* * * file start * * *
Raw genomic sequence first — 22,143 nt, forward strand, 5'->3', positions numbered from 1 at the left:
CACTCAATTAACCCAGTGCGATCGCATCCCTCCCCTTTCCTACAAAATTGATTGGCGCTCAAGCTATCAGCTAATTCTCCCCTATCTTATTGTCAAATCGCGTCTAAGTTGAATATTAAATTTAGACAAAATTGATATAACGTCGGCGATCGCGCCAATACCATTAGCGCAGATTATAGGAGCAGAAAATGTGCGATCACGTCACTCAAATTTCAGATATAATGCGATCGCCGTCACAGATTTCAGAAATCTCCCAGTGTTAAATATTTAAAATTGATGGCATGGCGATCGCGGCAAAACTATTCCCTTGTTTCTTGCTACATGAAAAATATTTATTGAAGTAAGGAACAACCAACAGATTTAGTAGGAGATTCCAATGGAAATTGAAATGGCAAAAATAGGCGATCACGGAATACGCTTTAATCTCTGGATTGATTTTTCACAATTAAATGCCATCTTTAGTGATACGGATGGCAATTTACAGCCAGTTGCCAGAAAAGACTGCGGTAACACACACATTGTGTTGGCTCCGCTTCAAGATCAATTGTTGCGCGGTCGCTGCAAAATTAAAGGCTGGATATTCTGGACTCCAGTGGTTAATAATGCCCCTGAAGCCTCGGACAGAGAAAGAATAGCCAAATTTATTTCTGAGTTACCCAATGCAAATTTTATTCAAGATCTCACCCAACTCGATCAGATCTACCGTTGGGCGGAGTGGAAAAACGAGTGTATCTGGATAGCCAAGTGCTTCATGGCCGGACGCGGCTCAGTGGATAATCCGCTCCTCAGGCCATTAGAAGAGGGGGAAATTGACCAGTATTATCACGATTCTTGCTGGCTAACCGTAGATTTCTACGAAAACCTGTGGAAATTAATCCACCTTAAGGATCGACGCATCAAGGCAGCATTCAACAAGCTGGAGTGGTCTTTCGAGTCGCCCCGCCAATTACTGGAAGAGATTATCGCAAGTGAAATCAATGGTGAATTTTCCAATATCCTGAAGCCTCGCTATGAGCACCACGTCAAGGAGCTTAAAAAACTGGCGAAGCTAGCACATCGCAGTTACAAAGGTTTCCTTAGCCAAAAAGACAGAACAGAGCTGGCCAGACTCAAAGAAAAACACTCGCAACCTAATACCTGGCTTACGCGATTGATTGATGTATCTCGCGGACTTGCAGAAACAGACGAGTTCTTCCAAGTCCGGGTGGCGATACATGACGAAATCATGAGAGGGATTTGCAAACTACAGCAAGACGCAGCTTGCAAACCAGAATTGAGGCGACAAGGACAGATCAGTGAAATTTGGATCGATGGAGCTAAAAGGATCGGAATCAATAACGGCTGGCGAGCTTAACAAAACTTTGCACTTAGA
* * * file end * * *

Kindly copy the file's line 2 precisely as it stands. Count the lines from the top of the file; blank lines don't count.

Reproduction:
CACTCAATTAACCCAGTGCGATCGCATCCCTCCCCTTTCCTACAAAATTGATTGGCGCTCAAGCTATCAGCTAATTCTCCCCTATCTTATTGTCAAATCGCGTCTAAGTTGAATATTAAATTTAGACAAAATTGATATAACGTCGGCGATCGCGCCAATACCATTAGCGCAGATTATAGGAGCAGAAAATGTGCGATCACGTCACTCAAATTTCAGATATAATGCGATCGCCGTCACAGATTTCAGAAATCTCCCAGTGTTAAATATTTAAAATTGATGGCATGGCGATCGCGGCAAAACTATTCCCTTGTTTCTTGCTACATGAAAAATATTTATTGAAGTAAGGAACAACCAACAGATTTAGTAGGAGATTCCAATGGAAATTGAAATGGCAAAAATAGGCGATCACGGAATACGCTTTAATCTCTGGATTGATTTTTCACAATTAAATGCCATCTTTAGTGATACGGATGGCAATTTACAGCCAGTTGCCAGAAAAGACTGCGGTAACACACACATTGTGTTGGCTCCGCTTCAAGATCAATTGTTGCGCGGTCGCTGCAAAATTAAAGGCTGGATATTCTGGACTCCAGTGGTTAATAATGCCCCTGAAGCCTCGGACAGAGAAAGAATAGCCAAATTTATTTCTGAGTTACCCAATGCAAATTTTATTCAAGATCTCACCCAACTCGATCAGATCTACCGTTGGGCGGAGTGGAAAAACGAGTGTATCTGGATAGCCAAGTGCTTCATGGCCGGACGCGGCTCAGTGGATAATCCGCTCCTCAGGCCATTAGAAGAGGGGGAAATTGACCAGTATTATCACGATTCTTGCTGGCTAACCGTAGATTTCTACGAAAACCTGTGGAAATTAATCCACCTTAAGGATCGACGCATCAAGGCAGCATTCAACAAGCTGGAGTGGTCTTTCGAGTCGCCCCGCCAATTACTGGAAGAGATTATCGCAAGTGAAATCAATGGTGAATTTTCCAATATCCTGAAGCCTCGCTATGAGCACCACGTCAAGGAGCTTAAAAAACTGGCGAAGCTAGCACATCGCAGTTACAAAGGTTTCCTTAGCCAAAAAGACAGAACAGAGCTGGCCAGACTCAAAGAAAAACACTCGCAACCTAATACCTGGCTTACGCGATTGATTGATGTATCTCGCGGACTTGCAGAAACAGACGAGTTCTTCCAAGTCCGGGTGGCGATACATGACGAAATCATGAGAGGGATTTGCAAACTACAGCAAGACGCAGCTTGCAAACCAGAATTGAGGCGACAAGGACAGATCAGTGAAATTTGGATCGATGGAGCTAAAAGGATCGGAATCAATAACGGCTGGCGAGCTTAACAAAACTTTGCACTTAGA